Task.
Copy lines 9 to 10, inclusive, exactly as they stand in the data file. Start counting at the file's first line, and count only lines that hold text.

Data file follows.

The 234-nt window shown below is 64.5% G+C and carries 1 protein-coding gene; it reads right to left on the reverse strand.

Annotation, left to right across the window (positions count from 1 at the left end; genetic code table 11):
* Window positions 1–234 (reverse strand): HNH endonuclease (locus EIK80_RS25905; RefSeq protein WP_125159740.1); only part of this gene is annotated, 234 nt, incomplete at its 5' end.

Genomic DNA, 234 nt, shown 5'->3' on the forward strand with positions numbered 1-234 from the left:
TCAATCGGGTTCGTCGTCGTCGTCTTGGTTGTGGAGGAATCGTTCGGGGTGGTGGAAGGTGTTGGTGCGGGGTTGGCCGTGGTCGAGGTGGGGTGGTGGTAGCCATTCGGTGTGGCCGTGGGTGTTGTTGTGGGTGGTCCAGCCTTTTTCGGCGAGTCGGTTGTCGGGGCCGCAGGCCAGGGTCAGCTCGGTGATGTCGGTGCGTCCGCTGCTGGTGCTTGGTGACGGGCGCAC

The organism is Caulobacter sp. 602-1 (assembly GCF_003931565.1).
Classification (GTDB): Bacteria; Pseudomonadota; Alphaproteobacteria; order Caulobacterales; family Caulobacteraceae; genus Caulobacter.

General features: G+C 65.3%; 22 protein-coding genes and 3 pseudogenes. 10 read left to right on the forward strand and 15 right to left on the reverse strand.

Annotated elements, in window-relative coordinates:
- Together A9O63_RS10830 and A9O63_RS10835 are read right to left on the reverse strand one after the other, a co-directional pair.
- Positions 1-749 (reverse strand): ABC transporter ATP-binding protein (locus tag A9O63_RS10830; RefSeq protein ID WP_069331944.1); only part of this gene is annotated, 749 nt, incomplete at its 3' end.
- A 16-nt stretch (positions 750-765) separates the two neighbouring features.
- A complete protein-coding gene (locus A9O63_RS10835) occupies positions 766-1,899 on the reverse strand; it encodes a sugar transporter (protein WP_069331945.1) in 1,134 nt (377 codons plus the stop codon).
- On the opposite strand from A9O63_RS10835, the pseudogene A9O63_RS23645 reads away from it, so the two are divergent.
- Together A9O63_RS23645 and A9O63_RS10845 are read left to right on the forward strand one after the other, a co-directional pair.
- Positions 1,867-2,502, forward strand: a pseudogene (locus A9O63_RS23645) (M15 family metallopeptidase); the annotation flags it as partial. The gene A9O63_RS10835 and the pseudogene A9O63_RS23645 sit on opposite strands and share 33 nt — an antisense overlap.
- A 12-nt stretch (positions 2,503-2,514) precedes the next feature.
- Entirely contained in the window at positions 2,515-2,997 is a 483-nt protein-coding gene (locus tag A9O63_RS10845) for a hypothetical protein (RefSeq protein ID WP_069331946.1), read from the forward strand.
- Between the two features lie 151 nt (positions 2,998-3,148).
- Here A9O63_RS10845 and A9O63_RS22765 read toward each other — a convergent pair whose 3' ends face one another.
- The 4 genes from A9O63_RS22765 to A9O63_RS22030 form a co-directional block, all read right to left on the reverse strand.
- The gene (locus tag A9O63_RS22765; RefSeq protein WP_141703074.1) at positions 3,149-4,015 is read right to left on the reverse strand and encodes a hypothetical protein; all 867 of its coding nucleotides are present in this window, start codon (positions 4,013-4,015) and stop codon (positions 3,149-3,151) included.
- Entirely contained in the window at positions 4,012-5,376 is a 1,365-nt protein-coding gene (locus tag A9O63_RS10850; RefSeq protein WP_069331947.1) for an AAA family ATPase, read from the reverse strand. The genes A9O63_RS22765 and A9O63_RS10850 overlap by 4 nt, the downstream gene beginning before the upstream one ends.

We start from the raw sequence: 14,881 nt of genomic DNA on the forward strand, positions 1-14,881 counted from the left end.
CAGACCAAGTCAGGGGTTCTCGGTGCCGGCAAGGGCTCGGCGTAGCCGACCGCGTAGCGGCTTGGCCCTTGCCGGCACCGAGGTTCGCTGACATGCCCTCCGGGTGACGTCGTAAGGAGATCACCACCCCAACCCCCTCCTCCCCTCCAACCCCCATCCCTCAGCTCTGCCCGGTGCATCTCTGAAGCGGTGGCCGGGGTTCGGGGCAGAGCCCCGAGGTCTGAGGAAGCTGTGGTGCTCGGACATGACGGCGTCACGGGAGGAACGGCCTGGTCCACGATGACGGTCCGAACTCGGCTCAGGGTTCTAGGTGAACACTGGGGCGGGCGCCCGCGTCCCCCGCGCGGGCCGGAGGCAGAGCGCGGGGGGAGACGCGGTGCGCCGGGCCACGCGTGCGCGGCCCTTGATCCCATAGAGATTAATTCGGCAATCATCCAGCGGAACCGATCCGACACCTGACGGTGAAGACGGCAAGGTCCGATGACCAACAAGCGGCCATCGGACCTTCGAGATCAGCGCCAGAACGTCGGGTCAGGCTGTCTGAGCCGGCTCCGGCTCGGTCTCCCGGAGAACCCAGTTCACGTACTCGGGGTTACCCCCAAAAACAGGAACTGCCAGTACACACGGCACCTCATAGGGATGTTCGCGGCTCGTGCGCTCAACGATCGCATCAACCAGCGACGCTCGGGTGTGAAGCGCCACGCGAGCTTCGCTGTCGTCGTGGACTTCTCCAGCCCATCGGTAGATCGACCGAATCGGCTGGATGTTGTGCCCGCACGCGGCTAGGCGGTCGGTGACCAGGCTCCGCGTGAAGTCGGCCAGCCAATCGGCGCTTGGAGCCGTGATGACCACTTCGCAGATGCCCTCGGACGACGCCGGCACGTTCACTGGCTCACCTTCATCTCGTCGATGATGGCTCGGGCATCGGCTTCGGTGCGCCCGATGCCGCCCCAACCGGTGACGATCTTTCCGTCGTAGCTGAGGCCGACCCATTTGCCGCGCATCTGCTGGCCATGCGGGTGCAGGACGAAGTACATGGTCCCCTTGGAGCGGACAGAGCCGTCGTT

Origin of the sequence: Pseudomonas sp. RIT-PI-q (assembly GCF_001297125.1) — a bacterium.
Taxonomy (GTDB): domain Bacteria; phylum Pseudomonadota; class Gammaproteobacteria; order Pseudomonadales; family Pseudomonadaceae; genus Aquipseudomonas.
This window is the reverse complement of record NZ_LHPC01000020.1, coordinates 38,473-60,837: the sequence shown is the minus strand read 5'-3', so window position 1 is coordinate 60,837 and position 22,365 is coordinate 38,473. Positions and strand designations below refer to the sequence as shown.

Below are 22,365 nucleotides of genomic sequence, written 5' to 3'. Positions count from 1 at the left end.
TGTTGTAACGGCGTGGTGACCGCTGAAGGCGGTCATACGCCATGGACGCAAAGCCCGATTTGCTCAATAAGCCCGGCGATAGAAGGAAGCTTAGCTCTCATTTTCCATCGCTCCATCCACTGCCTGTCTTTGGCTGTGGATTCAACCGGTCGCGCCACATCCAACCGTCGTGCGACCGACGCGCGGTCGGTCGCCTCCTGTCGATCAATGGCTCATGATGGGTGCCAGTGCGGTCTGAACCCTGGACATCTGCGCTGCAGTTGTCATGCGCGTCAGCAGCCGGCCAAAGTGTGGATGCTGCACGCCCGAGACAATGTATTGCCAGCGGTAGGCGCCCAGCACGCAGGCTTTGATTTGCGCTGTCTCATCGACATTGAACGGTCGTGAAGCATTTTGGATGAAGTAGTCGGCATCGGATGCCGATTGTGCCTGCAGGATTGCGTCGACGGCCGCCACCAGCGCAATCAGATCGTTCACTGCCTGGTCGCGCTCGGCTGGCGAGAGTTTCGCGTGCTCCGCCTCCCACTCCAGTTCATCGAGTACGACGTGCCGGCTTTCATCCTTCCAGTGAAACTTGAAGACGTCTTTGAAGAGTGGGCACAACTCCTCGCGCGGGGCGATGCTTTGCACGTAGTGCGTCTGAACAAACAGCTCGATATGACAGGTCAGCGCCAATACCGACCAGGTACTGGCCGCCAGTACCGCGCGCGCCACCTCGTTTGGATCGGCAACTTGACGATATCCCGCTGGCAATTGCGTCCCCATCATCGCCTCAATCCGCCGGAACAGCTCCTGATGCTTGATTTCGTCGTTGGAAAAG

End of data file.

Annotated elements, in window-relative coordinates:
- Together A9O63_RS10830 and A9O63_RS10835 are read right to left on the reverse strand one after the other, a co-directional pair.